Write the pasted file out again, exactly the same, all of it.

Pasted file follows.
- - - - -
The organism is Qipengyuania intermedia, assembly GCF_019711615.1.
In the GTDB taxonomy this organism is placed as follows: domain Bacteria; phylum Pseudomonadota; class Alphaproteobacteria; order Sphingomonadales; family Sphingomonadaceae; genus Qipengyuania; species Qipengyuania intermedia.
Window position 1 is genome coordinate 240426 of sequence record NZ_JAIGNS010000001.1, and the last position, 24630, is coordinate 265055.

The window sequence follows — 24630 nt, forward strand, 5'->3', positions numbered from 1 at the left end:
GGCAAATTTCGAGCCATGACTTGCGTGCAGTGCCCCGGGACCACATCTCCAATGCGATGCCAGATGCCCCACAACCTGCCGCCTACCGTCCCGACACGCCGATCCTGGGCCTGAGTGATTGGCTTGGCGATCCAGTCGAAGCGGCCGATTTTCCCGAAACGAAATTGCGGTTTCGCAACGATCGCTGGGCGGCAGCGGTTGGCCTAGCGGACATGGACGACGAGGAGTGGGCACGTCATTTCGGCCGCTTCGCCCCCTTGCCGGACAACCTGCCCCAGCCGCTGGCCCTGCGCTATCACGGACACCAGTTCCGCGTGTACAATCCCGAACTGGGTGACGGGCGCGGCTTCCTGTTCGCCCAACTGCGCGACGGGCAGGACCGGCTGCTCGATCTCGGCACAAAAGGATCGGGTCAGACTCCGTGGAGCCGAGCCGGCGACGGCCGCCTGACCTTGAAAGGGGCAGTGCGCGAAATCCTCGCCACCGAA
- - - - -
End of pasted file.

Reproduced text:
The organism is Qipengyuania intermedia, assembly GCF_019711615.1.
In the GTDB taxonomy this organism is placed as follows: domain Bacteria; phylum Pseudomonadota; class Alphaproteobacteria; order Sphingomonadales; family Sphingomonadaceae; genus Qipengyuania; species Qipengyuania intermedia.
Window position 1 is genome coordinate 240426 of sequence record NZ_JAIGNS010000001.1, and the last position, 24630, is coordinate 265055.

The window sequence follows — 24630 nt, forward strand, 5'->3', positions numbered from 1 at the left end:
GGCAAATTTCGAGCCATGACTTGCGTGCAGTGCCCCGGGACCACATCTCCAATGCGATGCCAGATGCCCCACAACCTGCCGCCTACCGTCCCGACACGCCGATCCTGGGCCTGAGTGATTGGCTTGGCGATCCAGTCGAAGCGGCCGATTTTCCCGAAACGAAATTGCGGTTTCGCAACGATCGCTGGGCGGCAGCGGTTGGCCTAGCGGACATGGACGACGAGGAGTGGGCACGTCATTTCGGCCGCTTCGCCCCCTTGCCGGACAACCTGCCCCAGCCGCTGGCCCTGCGCTATCACGGACACCAGTTCCGCGTGTACAATCCCGAACTGGGTGACGGGCGCGGCTTCCTGTTCGCCCAACTGCGCGACGGGCAGGACCGGCTGCTCGATCTCGGCACAAAAGGATCGGGTCAGACTCCGTGGAGCCGAGCCGGCGACGGCCGCCTGACCTTGAAAGGGGCAGTGCGCGAAATCCTCGCCACCGAA